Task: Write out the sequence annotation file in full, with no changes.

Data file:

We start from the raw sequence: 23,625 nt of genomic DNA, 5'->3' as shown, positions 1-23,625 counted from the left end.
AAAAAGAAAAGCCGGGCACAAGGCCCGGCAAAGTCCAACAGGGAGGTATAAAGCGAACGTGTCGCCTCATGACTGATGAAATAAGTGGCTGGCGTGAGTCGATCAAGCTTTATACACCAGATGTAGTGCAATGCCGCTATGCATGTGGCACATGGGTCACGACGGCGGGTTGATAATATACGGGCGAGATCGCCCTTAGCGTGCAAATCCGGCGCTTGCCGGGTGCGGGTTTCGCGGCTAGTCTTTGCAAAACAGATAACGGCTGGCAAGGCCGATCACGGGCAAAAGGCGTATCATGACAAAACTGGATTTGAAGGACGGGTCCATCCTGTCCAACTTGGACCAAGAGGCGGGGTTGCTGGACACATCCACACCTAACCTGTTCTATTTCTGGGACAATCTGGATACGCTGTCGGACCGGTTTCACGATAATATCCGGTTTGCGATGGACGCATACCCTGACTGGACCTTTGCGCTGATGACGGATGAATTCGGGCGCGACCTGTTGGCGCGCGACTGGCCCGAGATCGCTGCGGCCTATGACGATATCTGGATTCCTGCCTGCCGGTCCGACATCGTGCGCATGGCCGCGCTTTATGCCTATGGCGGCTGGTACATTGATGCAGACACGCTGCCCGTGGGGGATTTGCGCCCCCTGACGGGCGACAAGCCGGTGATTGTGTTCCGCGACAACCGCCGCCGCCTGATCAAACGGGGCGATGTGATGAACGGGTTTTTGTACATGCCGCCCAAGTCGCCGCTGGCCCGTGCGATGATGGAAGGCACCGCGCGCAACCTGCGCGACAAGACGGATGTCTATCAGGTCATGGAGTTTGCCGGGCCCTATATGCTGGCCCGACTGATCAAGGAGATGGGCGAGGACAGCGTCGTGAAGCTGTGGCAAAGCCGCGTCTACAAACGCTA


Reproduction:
We start from the raw sequence: 23,625 nt of genomic DNA, 5'->3' as shown, positions 1-23,625 counted from the left end.
AAAAAGAAAAGCCGGGCACAAGGCCCGGCAAAGTCCAACAGGGAGGTATAAAGCGAACGTGTCGCCTCATGACTGATGAAATAAGTGGCTGGCGTGAGTCGATCAAGCTTTATACACCAGATGTAGTGCAATGCCGCTATGCATGTGGCACATGGGTCACGACGGCGGGTTGATAATATACGGGCGAGATCGCCCTTAGCGTGCAAATCCGGCGCTTGCCGGGTGCGGGTTTCGCGGCTAGTCTTTGCAAAACAGATAACGGCTGGCAAGGCCGATCACGGGCAAAAGGCGTATCATGACAAAACTGGATTTGAAGGACGGGTCCATCCTGTCCAACTTGGACCAAGAGGCGGGGTTGCTGGACACATCCACACCTAACCTGTTCTATTTCTGGGACAATCTGGATACGCTGTCGGACCGGTTTCACGATAATATCCGGTTTGCGATGGACGCATACCCTGACTGGACCTTTGCGCTGATGACGGATGAATTCGGGCGCGACCTGTTGGCGCGCGACTGGCCCGAGATCGCTGCGGCCTATGACGATATCTGGATTCCTGCCTGCCGGTCCGACATCGTGCGCATGGCCGCGCTTTATGCCTATGGCGGCTGGTACATTGATGCAGACACGCTGCCCGTGGGGGATTTGCGCCCCCTGACGGGCGACAAGCCGGTGATTGTGTTCCGCGACAACCGCCGCCGCCTGATCAAACGGGGCGATGTGATGAACGGGTTTTTGTACATGCCGCCCAAGTCGCCGCTGGCCCGTGCGATGATGGAAGGCACCGCGCGCAACCTGCGCGACAAGACGGATGTCTATCAGGTCATGGAGTTTGCCGGGCCCTATATGCTGGCCCGACTGATCAAGGAGATGGGCGAGGACAGCGTCGTGAAGCTGTGGCAAAGCCGCGTCTACAAACGCTA